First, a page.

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Article Publish Status: FREE
Abstract Title:

Increasing Nitrate-Rich Vegetable Intake Lowers Ambulatory Blood Pressure in (pre)Hypertensive Middle-Aged and Older Adults: A 12-Wk Randomized Controlled Trial.

Abstract Source:

J Nutr. 2021 Jun 3. Epub 2021 Jun 3. PMID: 34236392

Abstract Author(s):

Cindy M T van der Avoort, Dominique S M Ten Haaf, Coen C W G Bongers, Frederieke van Oorschot, Lex B Verdijk, Luc J C van Loon, Maria T E Hopman

Article Affiliation:

Cindy M T van der Avoort

Abstract:

BACKGROUND: Emerging evidence suggests that increasing dietary nitrate intake may be an effective approach to improve cardiovascular health. However, the effects of a prolonged elevation of nitrate intake through an increase in vegetable consumption are understudied.

OBJECTIVE: Our primary aim was to determine the impact of 12 wk of increased daily consumption of nitrate-rich vegetables or nitrate supplementation on blood pressure (BP) in (pre)hypertensive middle-aged and older adults.

METHODS: In a 12-wk randomized, controlled study (Nijmegen, The Netherlands), 77 (pre)hypertensive participants (BP: 144 ± 13/87 ± 7 mmHg, age: 65 ± 10 y) either received an intervention with personalized monitoring and feedback aiming to consume ∼250-300 g nitrate-rich vegetables/d (∼350-400 mg nitrate/d; n = 25), beetroot juice supplementation (400 mg nitrate/d; n = 26), or no intervention (control; n = 26). Before and after intervention, 24-h ambulatory BP was measured. Data were analyzed using repeated measures ANOVA (time × treatment), followed by within-group (paired t-test) and between-group analyses (1-factor ANOVA) where appropriate.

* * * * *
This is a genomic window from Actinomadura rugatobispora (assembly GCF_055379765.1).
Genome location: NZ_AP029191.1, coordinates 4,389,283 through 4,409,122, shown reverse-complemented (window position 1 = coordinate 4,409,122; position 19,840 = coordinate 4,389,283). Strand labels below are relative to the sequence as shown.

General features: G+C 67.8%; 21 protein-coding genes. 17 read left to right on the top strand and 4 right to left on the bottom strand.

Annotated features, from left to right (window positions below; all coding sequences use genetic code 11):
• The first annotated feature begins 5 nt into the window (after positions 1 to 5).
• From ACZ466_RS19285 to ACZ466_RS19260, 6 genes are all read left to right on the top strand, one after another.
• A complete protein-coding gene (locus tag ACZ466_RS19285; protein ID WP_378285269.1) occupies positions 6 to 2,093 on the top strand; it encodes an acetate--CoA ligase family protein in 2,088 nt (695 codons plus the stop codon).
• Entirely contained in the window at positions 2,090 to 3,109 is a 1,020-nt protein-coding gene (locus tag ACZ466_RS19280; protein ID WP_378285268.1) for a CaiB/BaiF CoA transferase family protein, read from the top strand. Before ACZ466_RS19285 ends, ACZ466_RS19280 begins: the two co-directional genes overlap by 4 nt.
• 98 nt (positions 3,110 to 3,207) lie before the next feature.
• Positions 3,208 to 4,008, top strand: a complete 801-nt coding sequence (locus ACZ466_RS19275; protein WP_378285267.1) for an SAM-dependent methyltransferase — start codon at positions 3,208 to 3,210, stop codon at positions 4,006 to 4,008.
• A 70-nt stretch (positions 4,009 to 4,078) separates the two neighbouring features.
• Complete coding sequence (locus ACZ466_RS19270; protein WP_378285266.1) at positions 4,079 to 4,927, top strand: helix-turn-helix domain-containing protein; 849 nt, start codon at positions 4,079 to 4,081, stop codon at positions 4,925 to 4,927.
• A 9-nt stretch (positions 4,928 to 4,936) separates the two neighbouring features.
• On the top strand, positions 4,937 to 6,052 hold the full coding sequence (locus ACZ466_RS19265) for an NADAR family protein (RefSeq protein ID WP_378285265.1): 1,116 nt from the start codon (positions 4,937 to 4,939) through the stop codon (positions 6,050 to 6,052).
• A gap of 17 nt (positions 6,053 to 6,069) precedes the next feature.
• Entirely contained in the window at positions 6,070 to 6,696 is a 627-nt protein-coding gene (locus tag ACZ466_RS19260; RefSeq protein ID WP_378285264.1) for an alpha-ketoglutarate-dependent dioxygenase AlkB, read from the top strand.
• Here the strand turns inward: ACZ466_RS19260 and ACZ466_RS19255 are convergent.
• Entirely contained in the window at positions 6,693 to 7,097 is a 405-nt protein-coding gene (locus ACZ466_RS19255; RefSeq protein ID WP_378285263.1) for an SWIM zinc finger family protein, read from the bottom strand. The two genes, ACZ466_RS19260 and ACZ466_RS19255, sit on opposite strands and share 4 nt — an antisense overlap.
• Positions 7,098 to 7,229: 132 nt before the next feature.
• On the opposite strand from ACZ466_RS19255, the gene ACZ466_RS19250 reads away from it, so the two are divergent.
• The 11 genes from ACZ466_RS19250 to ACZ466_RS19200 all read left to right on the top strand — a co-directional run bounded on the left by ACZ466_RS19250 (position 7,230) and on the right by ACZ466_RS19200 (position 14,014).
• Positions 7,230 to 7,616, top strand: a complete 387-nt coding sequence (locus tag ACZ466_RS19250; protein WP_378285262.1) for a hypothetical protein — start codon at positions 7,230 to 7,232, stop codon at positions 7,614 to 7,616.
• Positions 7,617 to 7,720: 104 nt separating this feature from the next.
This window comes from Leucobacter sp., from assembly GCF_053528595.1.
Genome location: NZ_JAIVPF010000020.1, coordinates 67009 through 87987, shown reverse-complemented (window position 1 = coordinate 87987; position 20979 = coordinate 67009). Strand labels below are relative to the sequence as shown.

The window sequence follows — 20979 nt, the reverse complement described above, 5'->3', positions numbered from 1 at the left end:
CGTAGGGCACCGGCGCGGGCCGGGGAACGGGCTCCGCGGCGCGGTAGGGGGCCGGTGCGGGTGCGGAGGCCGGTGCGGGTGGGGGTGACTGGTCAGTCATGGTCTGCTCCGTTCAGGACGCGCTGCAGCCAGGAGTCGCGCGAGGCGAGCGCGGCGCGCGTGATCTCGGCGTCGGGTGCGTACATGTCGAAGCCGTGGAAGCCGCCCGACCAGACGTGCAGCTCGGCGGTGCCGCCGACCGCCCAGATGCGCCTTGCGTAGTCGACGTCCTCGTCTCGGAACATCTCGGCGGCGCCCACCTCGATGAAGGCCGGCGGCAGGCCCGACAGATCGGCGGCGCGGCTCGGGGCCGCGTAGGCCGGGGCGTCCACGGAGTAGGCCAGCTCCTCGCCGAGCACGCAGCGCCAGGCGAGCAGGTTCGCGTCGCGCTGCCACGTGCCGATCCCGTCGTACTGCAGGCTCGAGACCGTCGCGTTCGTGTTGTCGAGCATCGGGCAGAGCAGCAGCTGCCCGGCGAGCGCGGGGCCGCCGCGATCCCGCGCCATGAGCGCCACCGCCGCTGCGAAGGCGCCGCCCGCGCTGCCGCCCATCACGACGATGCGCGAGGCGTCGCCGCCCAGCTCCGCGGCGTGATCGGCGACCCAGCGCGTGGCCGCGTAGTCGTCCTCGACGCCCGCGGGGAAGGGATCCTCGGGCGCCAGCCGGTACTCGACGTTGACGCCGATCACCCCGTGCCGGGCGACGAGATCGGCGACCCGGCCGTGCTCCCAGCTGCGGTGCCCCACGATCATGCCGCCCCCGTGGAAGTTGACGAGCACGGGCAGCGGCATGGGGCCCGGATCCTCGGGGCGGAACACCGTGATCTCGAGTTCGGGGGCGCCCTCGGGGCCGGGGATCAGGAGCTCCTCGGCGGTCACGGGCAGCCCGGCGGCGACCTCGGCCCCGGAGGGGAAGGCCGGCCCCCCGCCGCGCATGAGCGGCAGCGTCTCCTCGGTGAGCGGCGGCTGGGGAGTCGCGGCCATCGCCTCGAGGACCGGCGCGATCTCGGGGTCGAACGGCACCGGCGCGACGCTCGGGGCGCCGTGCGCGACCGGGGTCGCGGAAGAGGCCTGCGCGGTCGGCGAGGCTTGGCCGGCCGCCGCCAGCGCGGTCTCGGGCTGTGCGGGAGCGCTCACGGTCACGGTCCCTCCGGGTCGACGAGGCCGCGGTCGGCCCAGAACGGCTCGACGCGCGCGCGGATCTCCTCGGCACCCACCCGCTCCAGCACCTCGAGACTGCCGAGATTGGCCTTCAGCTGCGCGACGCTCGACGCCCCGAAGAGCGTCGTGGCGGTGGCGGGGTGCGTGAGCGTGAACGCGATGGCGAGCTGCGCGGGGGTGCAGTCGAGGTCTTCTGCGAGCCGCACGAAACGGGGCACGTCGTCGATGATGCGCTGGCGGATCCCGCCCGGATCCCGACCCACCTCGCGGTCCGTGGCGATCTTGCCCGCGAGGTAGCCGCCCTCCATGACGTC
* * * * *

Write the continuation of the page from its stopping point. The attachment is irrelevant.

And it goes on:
RESULTS: The 24-h systolic BP (SBP) (primary outcome) changed significantly (P-interaction time× treatment = 0.017) with an increase in the control group (131 ± 8 compared with 135 ± 10 mmHg; P = 0.036); a strong tendency for a decline in the nitrate-rich vegetable group (129 ± 10 compared with 126 ± 9 mmHg; P = 0.051) which was different from control (P = 0.020); but nochange in the beetroot juice group (133 ± 11 compared with 132 ± 12 mmHg; P = 0.56). A significant time × treatment interaction was also found for daytime SBP (secondary outcome, P = 0.011), with a significant decline in the nitrate-rich vegetable group (134 ± 10 compared with 129 ± 9 mmHg; P = 0.006) which was different from control (P = 0.010); but no changes in the beetroot juice (138 ± 12 compared with 137 ± 14 mmHg; P = 0.41) and control group (136 ± 10 compared with 137 ± 11 mmHg; P = 0.08). Diastolic BP (secondary outcome) did not change in any of the groups.

CONCLUSIONS: A prolonged dietary intervention focusing on high-nitrate vegetable intake is an effective strategy to lower SBP in (pre)hypertensive middle-aged and older adults. This trial was registered at www.trialregister.nl as NL7814.

Study Type : Human Study
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